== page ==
The Global Supply Chain: What to Know and How to Manage It

As we continue into the second quarter of 2022, supply chain disruptions remain a major challenge for businesses of all sizes around the world. The current supply chain crisis is creating major inventory shortages, shipping delays and price increases for businesses and consumers.  So, what caused this supply chain crisis? What is next? And how are businesses managing it? 

What Caused the Global Supply Chain Crisis?

Unsurprisingly, COVID-19 is the primary driving factor. When COVID-19 began spreading in 2020, many manufacturers and businesses either stopped or limited operations. This slowed down and ultimately decreased the global supply of goods. Purchasing behaviors also changed dramatically due to COVID-19. Outlined in our blog from last year,, eCommerce demand skyrocketed and many people began purchasing in larger quantities in order to prepare for the future uncertainty. As a result of higher online purchasing, shipping carriers’ networks have also become more strained than ever, resulting in delays in transporting goods. Due to the shortages in supply and an increase in demand for goods and shipping, we are now facing massive price increases and delays in not only purchasing goods, but getting them transported. 

International Supply Chain

Forecasting and planning is more important than ever. It is critical to understand your supplier base and potential critical threats. One of the biggest systemic changes we’ve seen across our customer base is a shift from utilizing suppliers overseas to ones based in the U.S. It has been more challenging and costly than ever to transport goods to the U.S. from other countries. Once goods arrive here, we are still dealing with a huge backlog at key ports. This challenge may even get worse over the next few months. The International Longshore and Warehouse Union contract for over 22,000 port workers across 29 ports renews July 1st of this year. The potential conflicts of negotiation during this time of turmoil may result in a labor impasse. This could turn a challenging situation into a catastrophe.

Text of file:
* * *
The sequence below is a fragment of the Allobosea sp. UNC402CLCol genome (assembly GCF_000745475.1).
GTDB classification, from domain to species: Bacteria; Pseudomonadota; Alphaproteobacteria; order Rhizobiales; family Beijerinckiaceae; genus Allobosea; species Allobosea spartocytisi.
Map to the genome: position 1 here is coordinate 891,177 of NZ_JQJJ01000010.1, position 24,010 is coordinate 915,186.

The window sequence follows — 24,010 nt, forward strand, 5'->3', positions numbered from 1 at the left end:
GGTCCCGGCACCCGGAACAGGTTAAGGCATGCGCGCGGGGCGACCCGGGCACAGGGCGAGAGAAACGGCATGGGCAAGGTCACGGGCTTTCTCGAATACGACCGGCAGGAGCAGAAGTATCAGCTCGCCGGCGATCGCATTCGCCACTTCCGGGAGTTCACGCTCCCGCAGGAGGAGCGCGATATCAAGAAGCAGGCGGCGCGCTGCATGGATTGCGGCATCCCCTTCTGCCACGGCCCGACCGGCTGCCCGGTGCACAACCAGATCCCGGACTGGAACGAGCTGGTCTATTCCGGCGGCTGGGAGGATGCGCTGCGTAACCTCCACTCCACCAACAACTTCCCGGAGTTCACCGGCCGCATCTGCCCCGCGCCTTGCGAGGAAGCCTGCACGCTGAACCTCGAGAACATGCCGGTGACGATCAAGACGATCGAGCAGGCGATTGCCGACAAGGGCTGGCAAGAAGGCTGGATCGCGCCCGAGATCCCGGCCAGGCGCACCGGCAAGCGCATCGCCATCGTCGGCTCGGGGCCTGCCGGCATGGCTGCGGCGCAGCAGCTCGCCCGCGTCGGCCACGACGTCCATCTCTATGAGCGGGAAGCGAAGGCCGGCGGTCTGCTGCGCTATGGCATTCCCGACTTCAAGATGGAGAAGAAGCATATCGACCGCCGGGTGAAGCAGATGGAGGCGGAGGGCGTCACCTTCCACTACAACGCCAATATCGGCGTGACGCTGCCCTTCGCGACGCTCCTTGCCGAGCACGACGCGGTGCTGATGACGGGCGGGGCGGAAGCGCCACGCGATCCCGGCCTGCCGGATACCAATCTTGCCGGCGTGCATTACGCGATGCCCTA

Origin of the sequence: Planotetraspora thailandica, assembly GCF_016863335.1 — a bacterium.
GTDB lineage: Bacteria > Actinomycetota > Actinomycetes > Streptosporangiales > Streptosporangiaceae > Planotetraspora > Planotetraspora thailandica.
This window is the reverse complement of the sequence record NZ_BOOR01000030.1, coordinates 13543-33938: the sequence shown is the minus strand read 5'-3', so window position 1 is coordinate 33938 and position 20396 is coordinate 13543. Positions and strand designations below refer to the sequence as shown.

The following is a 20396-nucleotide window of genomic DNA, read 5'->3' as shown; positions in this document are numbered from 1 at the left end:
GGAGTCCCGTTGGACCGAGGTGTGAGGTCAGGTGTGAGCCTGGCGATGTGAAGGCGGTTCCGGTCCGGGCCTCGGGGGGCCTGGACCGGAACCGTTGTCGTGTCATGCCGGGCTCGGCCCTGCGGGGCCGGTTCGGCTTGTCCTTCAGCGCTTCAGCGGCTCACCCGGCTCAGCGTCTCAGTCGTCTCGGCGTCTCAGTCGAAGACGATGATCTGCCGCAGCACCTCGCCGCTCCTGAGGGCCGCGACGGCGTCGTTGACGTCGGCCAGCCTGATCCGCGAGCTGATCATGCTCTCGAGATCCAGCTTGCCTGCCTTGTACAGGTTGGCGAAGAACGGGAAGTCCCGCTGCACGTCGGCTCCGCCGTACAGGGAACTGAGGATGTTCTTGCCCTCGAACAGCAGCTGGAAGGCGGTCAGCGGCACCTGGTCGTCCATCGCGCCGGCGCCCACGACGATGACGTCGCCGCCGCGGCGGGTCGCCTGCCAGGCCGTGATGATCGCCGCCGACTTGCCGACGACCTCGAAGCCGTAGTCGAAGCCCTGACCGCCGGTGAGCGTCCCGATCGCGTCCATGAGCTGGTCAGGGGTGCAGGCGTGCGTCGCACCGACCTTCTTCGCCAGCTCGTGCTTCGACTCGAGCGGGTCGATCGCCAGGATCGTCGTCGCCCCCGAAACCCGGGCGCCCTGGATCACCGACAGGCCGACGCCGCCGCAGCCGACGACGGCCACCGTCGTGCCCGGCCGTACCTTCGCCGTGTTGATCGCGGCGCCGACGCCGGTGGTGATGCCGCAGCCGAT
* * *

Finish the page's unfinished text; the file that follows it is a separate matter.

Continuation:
Sourcing Domestically

The supply chain domestically is heavily impacted by the current situation as well. We are still faced with rising costs and delays for goods that may already be more expensive than China or other countries. However, sourcing products in the U.S. eliminates the risks at ports and the massive hike in transportation costs is mitigated. If you haven’t considered sourcing good in the U.S., now is as a good a time as ever.

PSI has manufacturing partners across the U.S. We help source products for many of our customers and leverage our packaging and printing network to provide the best-in-class products and pricing. Feel free to contact us and we’d love to see how we can help.